With the Surface tablet announcement a few weeks ago and the final release of Windows 8 looming ever closer, some people are understandably going to be confused about the various versions available.
I’m here to set the record straight; at least, on the differences between Windows 8, and Windows RT. Read on to find out about the various differences, as well as the pros and cons of each system.
Runs On Different Hardware
The primary difference between these two versions is the hardware it will run on. Nearly all PCs, and even newer Apple Macs, run on standardised x86 hardware, with a CPU from either Intel or AMD. Older Macs used a different PowerPC standard, but since switching over to Intel x86 chips, you’ve been able to run Windows on your Mac hardware too with either BootCamp or in a virtual machine. Windows software is currently all designed to run on x86 hardware.
However, you might be running a 64-bit version of Windows – this is actually still based on x86 standards though. x86 began as 16 bit, then 32 bit, and more recently 64 bit. All of it is still x86 though. You may see it sometimes refered to as “x86 vs x64“, but what they actually mean is “x86-32 or x86-64“.
Windows RT however is a special version of Windows 8; it’s designed to run not on traditional PC x86 hardware, but on the completely different ARM architecture. ARM chips are widely used in embedded systems; in fact, the iPad runs on a kind of ARM chip. Nintendo DS gaming consoles are also based on ARM CPU’s. These are the chips that will power the next generation of tablets, and these will run Windows RT.
Now you might be asking yourself whether software is compatible between the two systems, and that’s where things start to get difficult. That’s where Metro comes into play.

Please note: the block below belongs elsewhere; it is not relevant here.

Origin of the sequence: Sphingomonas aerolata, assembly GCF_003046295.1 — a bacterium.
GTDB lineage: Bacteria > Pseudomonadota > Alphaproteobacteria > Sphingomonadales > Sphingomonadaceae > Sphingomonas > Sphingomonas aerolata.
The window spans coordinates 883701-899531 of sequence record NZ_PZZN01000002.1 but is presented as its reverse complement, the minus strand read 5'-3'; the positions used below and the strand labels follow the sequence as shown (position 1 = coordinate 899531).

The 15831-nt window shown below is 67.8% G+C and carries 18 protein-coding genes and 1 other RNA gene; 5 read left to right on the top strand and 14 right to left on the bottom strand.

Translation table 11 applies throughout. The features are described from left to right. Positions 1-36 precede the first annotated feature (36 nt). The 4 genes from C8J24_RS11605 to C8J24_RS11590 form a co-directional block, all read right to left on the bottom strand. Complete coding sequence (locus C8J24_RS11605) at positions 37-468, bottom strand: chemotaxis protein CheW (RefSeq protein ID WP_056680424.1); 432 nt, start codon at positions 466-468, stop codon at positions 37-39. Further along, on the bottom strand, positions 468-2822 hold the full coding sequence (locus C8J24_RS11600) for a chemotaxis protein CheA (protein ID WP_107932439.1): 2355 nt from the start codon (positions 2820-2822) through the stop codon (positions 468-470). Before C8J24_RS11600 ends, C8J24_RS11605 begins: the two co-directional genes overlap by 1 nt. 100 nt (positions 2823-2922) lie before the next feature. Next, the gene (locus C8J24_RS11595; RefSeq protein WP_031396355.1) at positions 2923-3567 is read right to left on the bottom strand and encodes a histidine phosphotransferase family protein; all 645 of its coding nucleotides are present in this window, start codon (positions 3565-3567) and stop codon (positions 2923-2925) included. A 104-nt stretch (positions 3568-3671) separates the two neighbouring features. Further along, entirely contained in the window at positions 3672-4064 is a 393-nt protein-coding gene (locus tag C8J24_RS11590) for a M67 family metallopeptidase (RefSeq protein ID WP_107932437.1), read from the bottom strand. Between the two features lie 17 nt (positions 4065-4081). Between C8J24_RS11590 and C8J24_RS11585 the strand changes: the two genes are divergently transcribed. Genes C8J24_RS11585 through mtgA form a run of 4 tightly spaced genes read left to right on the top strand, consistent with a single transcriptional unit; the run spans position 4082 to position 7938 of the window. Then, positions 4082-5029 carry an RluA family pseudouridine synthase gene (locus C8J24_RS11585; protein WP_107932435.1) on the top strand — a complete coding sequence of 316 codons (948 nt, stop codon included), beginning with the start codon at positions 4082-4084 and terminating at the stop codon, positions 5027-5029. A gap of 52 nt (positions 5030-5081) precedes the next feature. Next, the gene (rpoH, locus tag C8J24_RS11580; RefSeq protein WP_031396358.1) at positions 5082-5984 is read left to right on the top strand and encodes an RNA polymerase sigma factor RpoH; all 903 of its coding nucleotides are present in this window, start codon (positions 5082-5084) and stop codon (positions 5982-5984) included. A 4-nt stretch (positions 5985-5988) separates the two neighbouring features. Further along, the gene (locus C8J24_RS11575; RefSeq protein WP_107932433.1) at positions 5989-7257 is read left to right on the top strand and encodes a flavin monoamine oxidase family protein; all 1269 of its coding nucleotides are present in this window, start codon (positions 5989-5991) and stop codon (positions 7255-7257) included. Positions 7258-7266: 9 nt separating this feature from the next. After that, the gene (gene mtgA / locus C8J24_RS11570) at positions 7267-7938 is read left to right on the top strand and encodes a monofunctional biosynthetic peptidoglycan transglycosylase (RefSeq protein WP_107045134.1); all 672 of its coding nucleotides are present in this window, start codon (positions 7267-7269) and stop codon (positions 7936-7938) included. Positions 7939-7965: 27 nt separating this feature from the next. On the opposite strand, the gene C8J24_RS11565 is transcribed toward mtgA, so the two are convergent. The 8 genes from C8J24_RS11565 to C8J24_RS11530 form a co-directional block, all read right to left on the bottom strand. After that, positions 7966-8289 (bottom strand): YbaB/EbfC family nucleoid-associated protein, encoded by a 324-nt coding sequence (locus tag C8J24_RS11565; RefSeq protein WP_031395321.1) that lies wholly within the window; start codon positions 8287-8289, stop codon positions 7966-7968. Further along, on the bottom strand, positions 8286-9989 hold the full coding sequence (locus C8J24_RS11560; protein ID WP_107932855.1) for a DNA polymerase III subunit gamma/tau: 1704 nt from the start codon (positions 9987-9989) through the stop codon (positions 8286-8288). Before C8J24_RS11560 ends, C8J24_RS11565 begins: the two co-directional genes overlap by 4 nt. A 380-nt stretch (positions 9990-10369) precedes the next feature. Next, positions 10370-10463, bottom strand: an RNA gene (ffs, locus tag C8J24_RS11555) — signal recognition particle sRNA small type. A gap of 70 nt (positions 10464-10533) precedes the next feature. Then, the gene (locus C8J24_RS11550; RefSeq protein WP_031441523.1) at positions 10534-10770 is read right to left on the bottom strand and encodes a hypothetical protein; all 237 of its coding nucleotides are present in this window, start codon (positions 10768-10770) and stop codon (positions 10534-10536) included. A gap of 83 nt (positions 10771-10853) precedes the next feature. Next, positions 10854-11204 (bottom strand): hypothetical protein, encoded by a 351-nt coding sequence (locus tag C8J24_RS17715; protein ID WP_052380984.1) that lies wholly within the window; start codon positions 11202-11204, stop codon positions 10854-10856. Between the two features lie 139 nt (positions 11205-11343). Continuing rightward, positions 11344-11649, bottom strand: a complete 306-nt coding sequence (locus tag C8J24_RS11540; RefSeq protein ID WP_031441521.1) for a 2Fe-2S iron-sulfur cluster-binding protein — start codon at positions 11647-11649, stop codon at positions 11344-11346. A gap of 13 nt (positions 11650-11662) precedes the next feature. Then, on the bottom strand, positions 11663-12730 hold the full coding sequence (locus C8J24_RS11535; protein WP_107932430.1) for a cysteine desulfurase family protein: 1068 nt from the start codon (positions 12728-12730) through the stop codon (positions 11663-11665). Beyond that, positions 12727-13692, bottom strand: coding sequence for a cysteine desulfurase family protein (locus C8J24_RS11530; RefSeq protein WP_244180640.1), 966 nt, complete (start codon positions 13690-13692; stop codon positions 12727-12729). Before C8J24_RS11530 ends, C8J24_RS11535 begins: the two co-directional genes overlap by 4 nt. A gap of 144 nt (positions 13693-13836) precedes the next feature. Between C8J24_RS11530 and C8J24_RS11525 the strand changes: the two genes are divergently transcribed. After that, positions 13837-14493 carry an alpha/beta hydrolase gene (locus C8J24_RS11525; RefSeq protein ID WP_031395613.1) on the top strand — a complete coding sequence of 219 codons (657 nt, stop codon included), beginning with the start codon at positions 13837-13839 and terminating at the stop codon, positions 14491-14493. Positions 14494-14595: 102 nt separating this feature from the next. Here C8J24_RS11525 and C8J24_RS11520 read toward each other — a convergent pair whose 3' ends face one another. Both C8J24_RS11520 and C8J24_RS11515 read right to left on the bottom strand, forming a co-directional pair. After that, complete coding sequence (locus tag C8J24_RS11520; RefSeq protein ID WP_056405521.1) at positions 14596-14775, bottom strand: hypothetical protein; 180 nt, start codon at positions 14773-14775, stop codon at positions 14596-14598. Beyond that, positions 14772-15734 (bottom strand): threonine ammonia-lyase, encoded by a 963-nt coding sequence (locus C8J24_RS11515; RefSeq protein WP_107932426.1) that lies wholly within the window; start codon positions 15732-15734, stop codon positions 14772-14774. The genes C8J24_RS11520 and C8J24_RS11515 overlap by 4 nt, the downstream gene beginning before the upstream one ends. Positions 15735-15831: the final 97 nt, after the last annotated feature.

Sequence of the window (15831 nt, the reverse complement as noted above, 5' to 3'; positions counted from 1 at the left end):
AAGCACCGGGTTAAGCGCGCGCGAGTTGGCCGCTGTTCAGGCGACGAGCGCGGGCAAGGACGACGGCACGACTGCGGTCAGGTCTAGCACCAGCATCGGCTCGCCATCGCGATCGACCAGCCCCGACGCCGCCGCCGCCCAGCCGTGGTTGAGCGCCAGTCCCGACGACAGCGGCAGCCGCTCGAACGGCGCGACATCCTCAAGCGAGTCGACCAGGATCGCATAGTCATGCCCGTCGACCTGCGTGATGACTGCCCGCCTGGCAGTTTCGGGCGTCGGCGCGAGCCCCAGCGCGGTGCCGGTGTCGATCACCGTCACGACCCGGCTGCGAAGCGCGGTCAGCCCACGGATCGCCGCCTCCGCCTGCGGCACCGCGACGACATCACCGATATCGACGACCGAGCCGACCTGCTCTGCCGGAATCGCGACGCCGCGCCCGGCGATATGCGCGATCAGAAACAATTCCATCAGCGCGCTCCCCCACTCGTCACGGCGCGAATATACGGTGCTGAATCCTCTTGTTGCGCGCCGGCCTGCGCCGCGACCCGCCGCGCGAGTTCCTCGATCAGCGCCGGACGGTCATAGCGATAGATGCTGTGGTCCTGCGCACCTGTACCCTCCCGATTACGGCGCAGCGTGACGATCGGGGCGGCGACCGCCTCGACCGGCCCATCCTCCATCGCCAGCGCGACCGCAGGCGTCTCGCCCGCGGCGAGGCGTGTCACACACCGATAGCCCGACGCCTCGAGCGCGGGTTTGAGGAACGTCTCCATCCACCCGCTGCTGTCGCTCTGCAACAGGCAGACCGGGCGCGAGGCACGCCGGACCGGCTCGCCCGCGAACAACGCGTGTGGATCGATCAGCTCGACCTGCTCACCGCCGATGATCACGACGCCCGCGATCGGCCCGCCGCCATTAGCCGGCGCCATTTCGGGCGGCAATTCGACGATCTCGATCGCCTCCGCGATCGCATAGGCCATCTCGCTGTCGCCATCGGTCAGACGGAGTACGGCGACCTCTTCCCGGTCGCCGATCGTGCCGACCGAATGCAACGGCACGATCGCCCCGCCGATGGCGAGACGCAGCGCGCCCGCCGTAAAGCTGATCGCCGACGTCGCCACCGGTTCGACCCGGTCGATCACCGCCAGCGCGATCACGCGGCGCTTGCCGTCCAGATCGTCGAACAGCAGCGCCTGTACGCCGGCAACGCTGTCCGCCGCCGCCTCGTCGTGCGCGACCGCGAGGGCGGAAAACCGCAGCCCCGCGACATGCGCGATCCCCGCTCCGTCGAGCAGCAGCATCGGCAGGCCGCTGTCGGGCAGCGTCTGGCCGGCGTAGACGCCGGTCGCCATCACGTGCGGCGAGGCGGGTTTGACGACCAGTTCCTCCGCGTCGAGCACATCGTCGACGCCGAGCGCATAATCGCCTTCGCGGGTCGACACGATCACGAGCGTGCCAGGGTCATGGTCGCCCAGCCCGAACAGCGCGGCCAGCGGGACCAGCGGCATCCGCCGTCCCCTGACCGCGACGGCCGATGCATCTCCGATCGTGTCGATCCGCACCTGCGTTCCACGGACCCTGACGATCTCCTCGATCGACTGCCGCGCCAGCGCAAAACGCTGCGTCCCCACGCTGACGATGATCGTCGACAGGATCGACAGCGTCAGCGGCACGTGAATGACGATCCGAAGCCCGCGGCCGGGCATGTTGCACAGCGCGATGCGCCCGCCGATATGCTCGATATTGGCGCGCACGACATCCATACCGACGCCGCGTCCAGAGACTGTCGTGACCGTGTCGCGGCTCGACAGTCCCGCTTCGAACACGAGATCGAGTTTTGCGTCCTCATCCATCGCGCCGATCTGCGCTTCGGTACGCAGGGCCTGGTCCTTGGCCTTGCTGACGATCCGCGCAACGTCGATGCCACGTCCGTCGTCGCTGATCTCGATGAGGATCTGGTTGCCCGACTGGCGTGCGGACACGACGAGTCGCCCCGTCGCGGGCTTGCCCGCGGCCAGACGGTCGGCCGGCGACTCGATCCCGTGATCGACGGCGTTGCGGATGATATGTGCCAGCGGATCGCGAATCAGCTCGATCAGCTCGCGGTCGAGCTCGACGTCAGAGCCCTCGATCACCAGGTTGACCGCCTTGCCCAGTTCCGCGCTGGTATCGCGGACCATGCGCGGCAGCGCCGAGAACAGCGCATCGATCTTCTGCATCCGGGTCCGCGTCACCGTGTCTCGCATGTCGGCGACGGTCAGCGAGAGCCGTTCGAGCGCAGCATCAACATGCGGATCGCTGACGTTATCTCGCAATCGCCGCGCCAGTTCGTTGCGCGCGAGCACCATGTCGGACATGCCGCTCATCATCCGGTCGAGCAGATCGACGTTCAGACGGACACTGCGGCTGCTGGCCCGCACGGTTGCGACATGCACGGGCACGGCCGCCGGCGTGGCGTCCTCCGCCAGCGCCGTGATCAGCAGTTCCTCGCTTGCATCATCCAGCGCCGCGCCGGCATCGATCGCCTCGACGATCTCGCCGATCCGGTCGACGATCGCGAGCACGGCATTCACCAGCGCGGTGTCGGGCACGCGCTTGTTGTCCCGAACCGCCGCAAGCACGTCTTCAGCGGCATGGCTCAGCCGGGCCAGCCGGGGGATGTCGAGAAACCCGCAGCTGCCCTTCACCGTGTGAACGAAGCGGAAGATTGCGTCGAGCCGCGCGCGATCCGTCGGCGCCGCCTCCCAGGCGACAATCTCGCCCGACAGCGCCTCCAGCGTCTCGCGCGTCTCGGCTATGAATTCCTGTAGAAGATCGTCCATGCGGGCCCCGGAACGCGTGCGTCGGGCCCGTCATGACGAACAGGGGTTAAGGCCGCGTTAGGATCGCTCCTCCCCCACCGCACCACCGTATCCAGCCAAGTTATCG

Metro is the new graphical interface that defines the Windows 8 experience. All versions of Windows 8, and Windows RT, will have Metro at their core. Apps made specifically for Metro will be able to run on any Windows 8 or Windows RT device, regardless of the hardware or chipset being used. Microsoft can do this because they’ve created a new set of programming APIs – the so called Common Language Runtime (CLR), which gives programmers access to the same set of system functions regardless of the precise hardware details. You write a Metro app, and it can run on ARM or x86 hardware – simple as that.
However, this doesn’t apply to any of your existing software. In time, a lot of it will be made available as a “Metro version”, but the software you have right now – all of it – is made such that it will only run on x86 hardware – your traditional PC. This software will therefore not be able to run on Windows RT. It will be compatible with Windows 8, so you’ll be able to continue using it if you upgrade your PC. But if you purchase a tablet that has Windows RT – despite the Metro interface looking identical on both devices – your existing software will not run.
If that was confusing, let’s summarise – Windows RT will not run your existing software. Windows 8 will.
Both Windows 8 and Windows RT have a Desktop mode.
Many people who have installed the Windows 8 preview are under the impression that the Metro interface is just an added layer on top of the existing regular Windows ‘desktop’, but this isn’t true. It’s more accurate to think of Desktop mode as just another Metro app, which you can use to browse the filesystem. So there will be a Desktop on both Windows 8 or RT.